Former "NBC Nightly News" anchorman and author Tom Brokaw is being treated for cancer. Credit: Reuters
Longtime NBC anchor Tom Brokaw announced late Tuesday that he has multiple myeloma.
The 75-year-old newsman said he was diagnosed with the disease at the Mayo Clinic in August and is undergoing treatment. NBC announced in a statement that the prognosis was "optimistic." The disease affects blood cells in the bone marrow.
"His doctors are optimistic about the outcome of the treatment he is receiving, and Brokaw said he remains 'the luckiest guy I know,'" the statement read. "Throughout the treatment, Brokaw has continued to work on NBC News projects, including a two-hour documentary on the assassination of JFK, appearances on 'Today,' 'Nightly News with Brian Williams,' 'Meet the Press' and MSNBC. He is also contributing to NBC Sports coverage of the Winter Olympics in Sochi."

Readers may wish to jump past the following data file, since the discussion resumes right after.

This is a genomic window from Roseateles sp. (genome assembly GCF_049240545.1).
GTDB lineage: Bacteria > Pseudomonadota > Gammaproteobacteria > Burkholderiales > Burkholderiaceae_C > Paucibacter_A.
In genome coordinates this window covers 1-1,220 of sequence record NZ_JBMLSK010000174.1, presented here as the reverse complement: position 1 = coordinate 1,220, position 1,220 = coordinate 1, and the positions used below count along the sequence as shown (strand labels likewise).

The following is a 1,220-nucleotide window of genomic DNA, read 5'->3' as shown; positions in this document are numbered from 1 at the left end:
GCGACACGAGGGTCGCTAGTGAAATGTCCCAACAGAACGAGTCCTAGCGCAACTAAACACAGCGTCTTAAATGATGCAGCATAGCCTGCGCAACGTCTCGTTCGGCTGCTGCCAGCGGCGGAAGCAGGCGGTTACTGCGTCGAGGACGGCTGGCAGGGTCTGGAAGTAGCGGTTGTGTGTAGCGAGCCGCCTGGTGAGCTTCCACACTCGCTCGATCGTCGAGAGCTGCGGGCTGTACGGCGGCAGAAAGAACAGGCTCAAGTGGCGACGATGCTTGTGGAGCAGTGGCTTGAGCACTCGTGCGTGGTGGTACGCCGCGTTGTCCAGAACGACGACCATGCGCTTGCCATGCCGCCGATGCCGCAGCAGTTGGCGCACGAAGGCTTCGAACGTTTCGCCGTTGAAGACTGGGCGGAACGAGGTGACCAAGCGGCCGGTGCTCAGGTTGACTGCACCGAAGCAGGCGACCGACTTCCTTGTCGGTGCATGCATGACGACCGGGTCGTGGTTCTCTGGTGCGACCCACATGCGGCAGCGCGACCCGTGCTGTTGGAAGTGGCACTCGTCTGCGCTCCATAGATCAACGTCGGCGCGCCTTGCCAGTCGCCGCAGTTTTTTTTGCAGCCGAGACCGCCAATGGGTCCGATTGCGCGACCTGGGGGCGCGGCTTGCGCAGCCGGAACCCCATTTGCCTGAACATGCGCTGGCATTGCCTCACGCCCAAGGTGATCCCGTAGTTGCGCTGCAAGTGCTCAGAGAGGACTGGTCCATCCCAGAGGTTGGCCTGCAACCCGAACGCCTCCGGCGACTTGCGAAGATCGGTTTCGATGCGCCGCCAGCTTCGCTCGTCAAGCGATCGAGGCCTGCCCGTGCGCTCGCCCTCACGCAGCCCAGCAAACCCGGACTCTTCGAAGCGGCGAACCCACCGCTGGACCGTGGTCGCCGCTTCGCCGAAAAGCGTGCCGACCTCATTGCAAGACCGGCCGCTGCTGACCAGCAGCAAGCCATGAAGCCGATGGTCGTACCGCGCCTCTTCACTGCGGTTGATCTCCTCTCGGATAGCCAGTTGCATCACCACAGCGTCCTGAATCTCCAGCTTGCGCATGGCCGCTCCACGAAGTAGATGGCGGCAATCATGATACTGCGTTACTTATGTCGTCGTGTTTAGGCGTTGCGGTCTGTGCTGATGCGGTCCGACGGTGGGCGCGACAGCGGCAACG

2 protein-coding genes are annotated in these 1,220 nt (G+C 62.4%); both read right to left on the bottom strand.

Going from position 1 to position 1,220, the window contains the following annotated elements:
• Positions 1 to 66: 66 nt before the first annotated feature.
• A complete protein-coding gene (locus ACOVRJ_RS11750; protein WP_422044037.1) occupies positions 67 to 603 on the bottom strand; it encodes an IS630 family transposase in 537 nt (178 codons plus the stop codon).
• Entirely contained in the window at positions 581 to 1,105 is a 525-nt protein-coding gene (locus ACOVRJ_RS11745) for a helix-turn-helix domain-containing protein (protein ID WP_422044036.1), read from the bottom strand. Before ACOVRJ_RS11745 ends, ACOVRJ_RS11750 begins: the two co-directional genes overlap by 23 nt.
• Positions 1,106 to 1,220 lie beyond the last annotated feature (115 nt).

Brokaw, who is a native of South Dakota, got his start in local TV in the Midwest during the early 1960s, before ascending to a position with NBC affiliate KTLA in Los Angeles in 1966. He has remained with NBC ever since, first as White House correspondent beginning in 1973, followed by a stint as "Today" host and eventually taking over the "Nightly News" desk in 1982 with Roger Mudd.
He continued in that role until 2004, when he handed the job over to current anchor Brian Williams.
Brokaw is also a best-selling author, including "The Greatest Generation" in 1998 about the United States during World War II.